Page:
Good people of planet earth, lend me your ears (not literally, that’d be hideous). The fourth episode of our Studio Audience podcast has hovered into view over the skyline like the spaceships in Independence Day but rather than threatening to kill us all, it’s just bringing some art and design chat for your delectation. Lovely stuff.
This week things kicked off with a look at this year’s Oscars – the winners and of course the losers (including much-criticised host Seth McFarlane). We then looked at Jamie Hawkesworth’s excellent Ai Weiwei studio shoot, touched on our Nice Wednesdays event headlined by the brilliant Rob Ryan and discussed the not-at-all-batsh*t-crazy idea to build an exact replica of the Titanic. Plus we took joy in Andy Rementer and Honet’s ace animations for Lacoste (below).
First up we talked about the rights and wrongs of the plans to dismantle a Frank Lloyd Wright house in New Jersey and move it to Italy in a bid to save it from flooding.
And then we turned sour attention to a new show celebrating the art of the pop video and talked about whether Youtube was a creative help or hinderance in this area. My guests also chose their favourites (above and below).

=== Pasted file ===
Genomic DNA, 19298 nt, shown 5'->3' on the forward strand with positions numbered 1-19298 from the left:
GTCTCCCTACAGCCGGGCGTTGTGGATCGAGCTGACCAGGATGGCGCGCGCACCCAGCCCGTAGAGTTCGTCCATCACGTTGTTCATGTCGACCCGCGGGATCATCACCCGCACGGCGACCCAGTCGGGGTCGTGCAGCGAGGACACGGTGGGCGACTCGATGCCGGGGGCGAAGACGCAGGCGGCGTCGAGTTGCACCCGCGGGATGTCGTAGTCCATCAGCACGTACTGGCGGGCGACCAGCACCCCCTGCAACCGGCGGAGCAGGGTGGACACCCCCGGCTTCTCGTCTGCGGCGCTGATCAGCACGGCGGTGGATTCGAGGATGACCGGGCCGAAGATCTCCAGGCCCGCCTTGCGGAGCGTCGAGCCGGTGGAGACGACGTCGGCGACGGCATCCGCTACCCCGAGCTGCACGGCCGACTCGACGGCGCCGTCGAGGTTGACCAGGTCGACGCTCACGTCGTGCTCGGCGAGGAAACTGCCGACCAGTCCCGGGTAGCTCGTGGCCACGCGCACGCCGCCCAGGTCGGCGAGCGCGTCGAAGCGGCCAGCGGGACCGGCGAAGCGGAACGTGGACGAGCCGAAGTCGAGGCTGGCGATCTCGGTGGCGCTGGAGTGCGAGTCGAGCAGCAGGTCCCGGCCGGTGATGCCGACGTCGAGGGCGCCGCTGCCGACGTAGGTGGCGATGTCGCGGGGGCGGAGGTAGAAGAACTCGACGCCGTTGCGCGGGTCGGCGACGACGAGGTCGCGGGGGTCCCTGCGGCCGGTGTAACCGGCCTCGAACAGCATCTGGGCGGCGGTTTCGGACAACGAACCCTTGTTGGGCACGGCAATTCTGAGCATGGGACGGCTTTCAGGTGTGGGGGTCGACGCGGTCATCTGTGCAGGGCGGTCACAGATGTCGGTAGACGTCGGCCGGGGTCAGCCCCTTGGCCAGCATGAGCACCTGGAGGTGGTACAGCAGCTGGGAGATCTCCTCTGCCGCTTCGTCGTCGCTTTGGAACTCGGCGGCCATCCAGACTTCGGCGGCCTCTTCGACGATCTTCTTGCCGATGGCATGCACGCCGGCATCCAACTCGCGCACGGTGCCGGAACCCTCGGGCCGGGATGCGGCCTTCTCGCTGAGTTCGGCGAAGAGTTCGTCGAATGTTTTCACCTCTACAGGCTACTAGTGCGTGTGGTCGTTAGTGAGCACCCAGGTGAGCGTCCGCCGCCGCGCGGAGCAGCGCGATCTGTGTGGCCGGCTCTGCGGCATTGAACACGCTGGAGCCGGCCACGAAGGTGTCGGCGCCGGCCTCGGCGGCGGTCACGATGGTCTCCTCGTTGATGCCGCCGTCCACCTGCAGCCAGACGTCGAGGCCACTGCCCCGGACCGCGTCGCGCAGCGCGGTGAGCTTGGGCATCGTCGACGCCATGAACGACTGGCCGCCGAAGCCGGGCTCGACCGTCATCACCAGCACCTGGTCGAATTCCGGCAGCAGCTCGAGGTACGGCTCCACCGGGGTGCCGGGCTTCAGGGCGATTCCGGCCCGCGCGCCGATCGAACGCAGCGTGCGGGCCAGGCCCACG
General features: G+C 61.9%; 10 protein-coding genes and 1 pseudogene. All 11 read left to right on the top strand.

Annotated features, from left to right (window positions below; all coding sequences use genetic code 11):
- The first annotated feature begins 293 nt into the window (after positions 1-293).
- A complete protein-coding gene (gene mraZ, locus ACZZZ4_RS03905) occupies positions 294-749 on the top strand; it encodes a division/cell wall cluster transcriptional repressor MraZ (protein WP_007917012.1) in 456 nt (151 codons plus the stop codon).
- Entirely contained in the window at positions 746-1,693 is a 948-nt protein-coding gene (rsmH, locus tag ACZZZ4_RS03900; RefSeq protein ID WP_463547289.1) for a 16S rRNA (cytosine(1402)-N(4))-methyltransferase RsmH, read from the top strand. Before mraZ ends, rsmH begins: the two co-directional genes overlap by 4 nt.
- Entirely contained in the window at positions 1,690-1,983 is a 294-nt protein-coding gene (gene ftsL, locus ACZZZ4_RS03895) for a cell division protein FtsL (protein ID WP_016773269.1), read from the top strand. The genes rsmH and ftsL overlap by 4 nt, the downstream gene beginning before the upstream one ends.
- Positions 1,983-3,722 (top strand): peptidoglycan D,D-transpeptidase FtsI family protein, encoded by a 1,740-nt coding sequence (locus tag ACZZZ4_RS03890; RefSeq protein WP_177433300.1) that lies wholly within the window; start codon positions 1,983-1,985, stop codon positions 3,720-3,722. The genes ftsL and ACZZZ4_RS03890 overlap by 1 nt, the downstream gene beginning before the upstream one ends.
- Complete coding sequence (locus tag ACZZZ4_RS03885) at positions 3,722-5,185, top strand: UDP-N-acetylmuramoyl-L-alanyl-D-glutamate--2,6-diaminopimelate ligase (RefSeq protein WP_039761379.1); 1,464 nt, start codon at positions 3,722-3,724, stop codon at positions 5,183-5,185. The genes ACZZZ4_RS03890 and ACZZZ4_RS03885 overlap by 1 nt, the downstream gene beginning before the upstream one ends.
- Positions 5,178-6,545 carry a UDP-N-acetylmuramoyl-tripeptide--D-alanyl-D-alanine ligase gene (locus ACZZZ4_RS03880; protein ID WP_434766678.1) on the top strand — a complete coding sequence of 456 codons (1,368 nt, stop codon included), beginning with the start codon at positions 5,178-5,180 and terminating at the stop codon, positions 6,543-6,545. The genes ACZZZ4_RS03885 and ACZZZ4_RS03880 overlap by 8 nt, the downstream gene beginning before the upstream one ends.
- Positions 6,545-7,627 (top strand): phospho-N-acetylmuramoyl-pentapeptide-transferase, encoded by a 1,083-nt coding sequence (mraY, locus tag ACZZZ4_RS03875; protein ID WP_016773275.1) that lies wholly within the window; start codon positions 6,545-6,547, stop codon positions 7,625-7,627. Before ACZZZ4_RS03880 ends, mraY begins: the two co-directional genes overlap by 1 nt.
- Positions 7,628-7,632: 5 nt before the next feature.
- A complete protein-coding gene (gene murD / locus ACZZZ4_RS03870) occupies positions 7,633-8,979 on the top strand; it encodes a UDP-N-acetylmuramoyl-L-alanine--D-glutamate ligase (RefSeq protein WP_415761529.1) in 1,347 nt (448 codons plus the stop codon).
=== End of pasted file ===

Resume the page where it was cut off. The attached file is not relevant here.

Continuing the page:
- Best of the Web: a few of our favourite things we've spotted on the internet this week
- Tom Phillips' magnum opus turned a Victorian novel into a work of art spanning 50 years
- Matisse-inspired posters for Serbian Youth Day from designer Monika Lang
- Raphael Schoen's cheerfully chaotic posters for a Swiss youth club
- Illustrators including Sam Taylor and Charlotte Mei's tributes to NWA's Straight Outta Compton
- The slides and sleep pods of LA's Silicon Beach startup scene captured by Lauren Greenfield
- A mind full of filthy ideas and creative brilliance: we visit Malika Favre
- The bizarre, twilight world of Berlin-based photographer Maxime Ballesteros
- Wieden + Kennedy Amsterdam and Colophon create typeface that works with the Earth's tilt
- The Anonymous Sex Journal is back, and this issue is all about wanking
- The homeless Dirty Kids of America and their "rainbow party" explored in new film
- 12-year-old accidentally punches a hole $1.5 million painting